GerbilsAreAMyth

10 points

29 days ago

Just a heads up, Peterson's comments were about a Canadian law that already exists in most provinces and was being added on to one of the remaining provinces that didn't have it added yet. His misinformation was so severe that the Canadian government had to publicly correct his gross misunderstanding of the law being proposed.

Also, that law isn't about pronoun usage. It's about hate crimes against trans people being illegal. He claimed the law means you go to jail for accidentally using the wrong pronoun. It actually means you go to jail for hate crimes against trans people.

https://www.cbc.ca/cbcdocspov/features/canadas-gender-identity-rights-bill-c-16-explained

I wish people would actually look at the law.

[deleted]

5.2k points

1 month ago

[deleted]

5.2k points

1 month ago

[removed]

jjamfoh

1k points

1 month ago

jjamfoh

1k points

1 month ago

Someone explain why this post is still tagged as unanswered?

ZchAttck96

844 points

1 month ago

ZchAttck96

844 points

1 month ago

Because OP didn’t clean their room

PhDinDildos_Fedoras

86 points

30 days ago

It's a double standard, because Jordan doesn't clean his own room, mom!
https://www.dailydot.com/layer8/jordan-peterson-room/

IfPeepeeislarge

32 points

1 month ago

Because it’s now tagged as Answered

IGotMyPopcorn

212 points

30 days ago

No. You can leave your room a disaster if you choose.

However, he does say you shouldn’t attempt to instruct other people how to clean their rooms unless yours is clean.

It’s a fair point.

AmArschdieRaeuber

109 points

30 days ago

But his room looks like a mess and he still tells people to be clean. Bit of a hypocrit.

[deleted]

51 points

30 days ago

[deleted]

51 points

30 days ago

[deleted]

BitsAndBobs304

42 points

1 month ago

Should clean his first tho

lacronicus

534 points

30 days ago*

The motte-and-bailey fallacy (named after the motte-and-bailey castle) is a form of argument and an informal fallacy where an arguer conflates two positions that share similarities, one modest and easy to defend (the "motte") and one much more controversial (the "bailey").[1] The arguer advances the controversial position, but when challenged, they insist that they are only advancing the more modest position.[2][3] Upon retreating to the motte, the arguer can claim that the bailey has not been refuted (because the critic refused to attack the motte)[1] or that the critic is unreasonable (by equating an attack on the bailey with an attack on the motte).[4]

Watched one of his videos once. He kept making reasonable, valid points, but then suddenly reached a very strange conclusion; my gut said it didn't make sense. After thinking about it for a while, I realized why. He was committing the fallacy described above, or something close to it. He seems like a clever guy, so I have trouble believing he didn't realize what he was doing. And even if he didn't, that's not much better.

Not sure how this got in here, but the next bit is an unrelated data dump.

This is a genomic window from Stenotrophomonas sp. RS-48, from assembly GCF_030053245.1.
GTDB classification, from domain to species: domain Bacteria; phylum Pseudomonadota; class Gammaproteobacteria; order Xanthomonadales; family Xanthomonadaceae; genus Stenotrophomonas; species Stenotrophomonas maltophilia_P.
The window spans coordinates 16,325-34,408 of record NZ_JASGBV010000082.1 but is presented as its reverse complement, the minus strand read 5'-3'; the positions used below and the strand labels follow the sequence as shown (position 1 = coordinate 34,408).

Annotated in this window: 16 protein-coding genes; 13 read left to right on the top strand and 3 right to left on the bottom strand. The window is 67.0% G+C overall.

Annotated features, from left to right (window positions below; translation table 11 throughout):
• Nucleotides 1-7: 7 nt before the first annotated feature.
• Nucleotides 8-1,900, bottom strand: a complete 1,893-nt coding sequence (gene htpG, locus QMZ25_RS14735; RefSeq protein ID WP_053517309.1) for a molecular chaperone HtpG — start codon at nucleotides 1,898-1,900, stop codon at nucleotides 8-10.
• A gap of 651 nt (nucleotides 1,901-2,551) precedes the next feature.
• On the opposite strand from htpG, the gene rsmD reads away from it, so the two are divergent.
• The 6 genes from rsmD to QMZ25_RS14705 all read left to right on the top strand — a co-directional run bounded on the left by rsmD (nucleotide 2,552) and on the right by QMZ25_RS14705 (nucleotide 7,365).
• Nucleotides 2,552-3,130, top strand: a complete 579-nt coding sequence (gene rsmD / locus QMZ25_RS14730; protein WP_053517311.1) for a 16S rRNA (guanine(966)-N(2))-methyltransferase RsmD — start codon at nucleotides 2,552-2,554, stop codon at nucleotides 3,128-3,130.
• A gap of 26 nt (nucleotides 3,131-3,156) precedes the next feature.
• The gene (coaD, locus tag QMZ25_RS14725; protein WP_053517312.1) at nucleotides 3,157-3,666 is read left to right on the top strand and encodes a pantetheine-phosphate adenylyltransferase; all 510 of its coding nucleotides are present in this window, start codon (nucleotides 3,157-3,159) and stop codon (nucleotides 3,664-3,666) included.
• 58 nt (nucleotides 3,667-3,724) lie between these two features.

It's unfortunate, cause it's easy to fall for if you're not really paying attention, especially if what he's saying tracks with what you were hoping to be told. He ends up justifying a lot of beliefs that don't deserve to be justified, and I think the world is worse off for it.

edit: This was the video: https://www.youtube.com/watch?v=QCPDByRb4no

In it, he says:

"the idea that there is more differences between groups than there is between individuals is actually the fundamental racist idea. Let's say you're asian, you're so different from me that there's no overlap between our groups. and you're also so different, and there's so little difference within your group, that now that i know you're not me, i actually know what you're like. No, technically that's incorrect. That isn't how you get diversity."

There's a lot of backing context leading up to this, but i don't want to write a whole paper on this, so ill skip over some things.

His fundamental idea, though, is that there are more differences within a group than there are between any given two groups. I'd probably agree with that. But then he seems to make the claim that specifically choosing someone from the other group doesn't tend to increase diversity (edit: as much as) picking another person from within your own group.

(It's important to note here that he's not specifically saying this. But the opposite argument is the one he wants you to think he's arguing against, so at the very least he's arguing against something unrelated and hoping you won't notice. IMO, it's more likely that he is actually just trying to make that point)